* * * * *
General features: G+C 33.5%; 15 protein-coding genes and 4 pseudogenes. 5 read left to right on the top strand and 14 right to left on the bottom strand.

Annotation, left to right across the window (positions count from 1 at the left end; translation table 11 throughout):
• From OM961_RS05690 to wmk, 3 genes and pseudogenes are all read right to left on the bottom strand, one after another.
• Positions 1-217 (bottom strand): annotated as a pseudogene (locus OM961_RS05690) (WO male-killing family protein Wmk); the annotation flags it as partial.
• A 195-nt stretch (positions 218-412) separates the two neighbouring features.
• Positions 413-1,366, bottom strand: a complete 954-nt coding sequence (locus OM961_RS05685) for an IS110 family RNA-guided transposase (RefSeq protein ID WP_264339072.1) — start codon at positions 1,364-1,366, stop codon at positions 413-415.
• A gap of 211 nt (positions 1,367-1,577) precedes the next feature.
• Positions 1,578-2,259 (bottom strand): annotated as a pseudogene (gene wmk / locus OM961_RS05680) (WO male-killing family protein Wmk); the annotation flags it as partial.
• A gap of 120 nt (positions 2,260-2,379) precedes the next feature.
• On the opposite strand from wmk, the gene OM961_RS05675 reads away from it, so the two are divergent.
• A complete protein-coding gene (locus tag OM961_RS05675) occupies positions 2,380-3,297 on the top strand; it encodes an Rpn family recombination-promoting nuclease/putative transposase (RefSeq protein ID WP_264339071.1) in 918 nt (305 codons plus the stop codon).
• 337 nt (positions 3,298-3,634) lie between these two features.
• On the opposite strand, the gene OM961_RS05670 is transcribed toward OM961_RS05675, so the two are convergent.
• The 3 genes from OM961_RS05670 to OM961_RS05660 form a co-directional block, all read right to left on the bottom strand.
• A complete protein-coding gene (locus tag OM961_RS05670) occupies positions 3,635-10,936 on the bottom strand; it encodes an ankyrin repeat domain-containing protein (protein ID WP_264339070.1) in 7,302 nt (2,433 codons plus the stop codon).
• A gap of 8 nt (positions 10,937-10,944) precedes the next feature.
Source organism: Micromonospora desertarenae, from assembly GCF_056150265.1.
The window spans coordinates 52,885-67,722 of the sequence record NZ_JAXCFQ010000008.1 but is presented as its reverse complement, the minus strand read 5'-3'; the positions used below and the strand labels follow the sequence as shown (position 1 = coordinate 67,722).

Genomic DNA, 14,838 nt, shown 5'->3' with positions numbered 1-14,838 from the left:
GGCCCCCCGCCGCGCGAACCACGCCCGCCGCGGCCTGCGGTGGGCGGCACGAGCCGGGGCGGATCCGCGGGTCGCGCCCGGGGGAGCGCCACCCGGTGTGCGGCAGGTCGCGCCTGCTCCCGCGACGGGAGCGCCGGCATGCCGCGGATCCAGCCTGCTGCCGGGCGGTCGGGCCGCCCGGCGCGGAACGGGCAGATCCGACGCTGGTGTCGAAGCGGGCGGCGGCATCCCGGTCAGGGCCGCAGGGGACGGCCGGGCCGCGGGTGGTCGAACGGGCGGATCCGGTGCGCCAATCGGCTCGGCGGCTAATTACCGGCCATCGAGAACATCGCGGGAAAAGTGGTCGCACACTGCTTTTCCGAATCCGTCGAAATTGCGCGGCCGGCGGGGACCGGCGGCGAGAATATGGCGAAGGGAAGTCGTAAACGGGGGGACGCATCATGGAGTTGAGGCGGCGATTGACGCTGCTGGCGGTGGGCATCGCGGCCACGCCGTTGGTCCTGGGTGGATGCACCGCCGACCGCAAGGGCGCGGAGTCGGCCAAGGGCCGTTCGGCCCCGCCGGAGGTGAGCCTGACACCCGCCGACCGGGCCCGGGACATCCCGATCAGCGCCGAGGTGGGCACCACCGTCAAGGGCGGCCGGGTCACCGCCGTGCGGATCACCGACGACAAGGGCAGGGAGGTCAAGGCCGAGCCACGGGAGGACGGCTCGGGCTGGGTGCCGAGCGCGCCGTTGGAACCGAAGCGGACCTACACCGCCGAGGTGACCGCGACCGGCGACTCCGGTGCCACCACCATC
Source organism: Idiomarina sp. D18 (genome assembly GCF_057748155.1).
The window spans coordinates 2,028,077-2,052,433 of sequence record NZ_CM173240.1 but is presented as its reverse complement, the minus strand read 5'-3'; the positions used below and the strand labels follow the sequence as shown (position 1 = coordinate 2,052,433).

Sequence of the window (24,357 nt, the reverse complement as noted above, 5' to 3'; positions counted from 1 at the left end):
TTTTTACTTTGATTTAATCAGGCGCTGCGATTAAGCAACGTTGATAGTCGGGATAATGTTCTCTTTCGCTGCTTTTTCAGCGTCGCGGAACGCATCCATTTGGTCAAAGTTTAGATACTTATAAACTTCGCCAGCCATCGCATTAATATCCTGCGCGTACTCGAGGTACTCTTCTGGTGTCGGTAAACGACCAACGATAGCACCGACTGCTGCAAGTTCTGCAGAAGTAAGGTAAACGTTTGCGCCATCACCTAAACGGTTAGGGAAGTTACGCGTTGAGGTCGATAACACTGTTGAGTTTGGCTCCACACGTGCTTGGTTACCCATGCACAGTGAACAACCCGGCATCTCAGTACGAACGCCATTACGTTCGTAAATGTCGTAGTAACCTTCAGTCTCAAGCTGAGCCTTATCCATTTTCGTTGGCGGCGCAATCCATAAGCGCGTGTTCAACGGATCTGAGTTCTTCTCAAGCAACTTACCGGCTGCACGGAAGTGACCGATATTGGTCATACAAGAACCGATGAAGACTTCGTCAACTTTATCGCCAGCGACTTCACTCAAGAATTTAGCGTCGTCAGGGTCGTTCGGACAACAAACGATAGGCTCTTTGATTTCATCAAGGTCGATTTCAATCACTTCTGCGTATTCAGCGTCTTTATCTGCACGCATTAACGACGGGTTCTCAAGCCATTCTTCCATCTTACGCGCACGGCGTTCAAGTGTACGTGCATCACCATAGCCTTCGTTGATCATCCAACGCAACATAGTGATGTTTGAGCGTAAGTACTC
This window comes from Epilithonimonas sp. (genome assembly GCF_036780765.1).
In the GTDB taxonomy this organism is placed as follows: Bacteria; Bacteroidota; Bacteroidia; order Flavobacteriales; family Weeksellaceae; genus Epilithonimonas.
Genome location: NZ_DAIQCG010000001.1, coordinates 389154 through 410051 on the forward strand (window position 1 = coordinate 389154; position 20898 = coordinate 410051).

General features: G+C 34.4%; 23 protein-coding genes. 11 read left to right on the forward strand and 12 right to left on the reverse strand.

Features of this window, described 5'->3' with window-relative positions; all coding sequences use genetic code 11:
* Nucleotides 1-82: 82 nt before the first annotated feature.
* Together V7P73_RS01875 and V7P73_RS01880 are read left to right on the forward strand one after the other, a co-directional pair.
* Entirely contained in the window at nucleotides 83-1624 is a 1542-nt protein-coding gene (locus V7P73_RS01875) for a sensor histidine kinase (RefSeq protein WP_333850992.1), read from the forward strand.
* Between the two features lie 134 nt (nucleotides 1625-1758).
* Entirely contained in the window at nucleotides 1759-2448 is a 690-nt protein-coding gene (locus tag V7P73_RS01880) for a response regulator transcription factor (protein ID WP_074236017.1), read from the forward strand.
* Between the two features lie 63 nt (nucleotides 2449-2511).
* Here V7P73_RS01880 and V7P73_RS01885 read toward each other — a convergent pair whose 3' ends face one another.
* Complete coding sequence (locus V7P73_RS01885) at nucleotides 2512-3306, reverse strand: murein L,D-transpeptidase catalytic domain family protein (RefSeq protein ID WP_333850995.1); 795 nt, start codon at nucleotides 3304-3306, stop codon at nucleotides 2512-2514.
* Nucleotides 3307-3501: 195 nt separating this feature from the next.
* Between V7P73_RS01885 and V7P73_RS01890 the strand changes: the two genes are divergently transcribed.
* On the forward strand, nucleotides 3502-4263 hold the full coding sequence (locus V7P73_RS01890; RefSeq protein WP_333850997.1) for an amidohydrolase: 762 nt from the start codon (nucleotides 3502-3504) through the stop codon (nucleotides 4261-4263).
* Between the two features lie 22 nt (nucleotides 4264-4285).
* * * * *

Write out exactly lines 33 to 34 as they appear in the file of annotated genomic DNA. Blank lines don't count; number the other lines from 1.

* Between the two features lie 134 nt (nucleotides 1625-1758).
* Entirely contained in the window at nucleotides 1759-2448 is a 690-nt protein-coding gene (locus tag V7P73_RS01880) for a response regulator transcription factor (protein ID WP_074236017.1), read from the forward strand.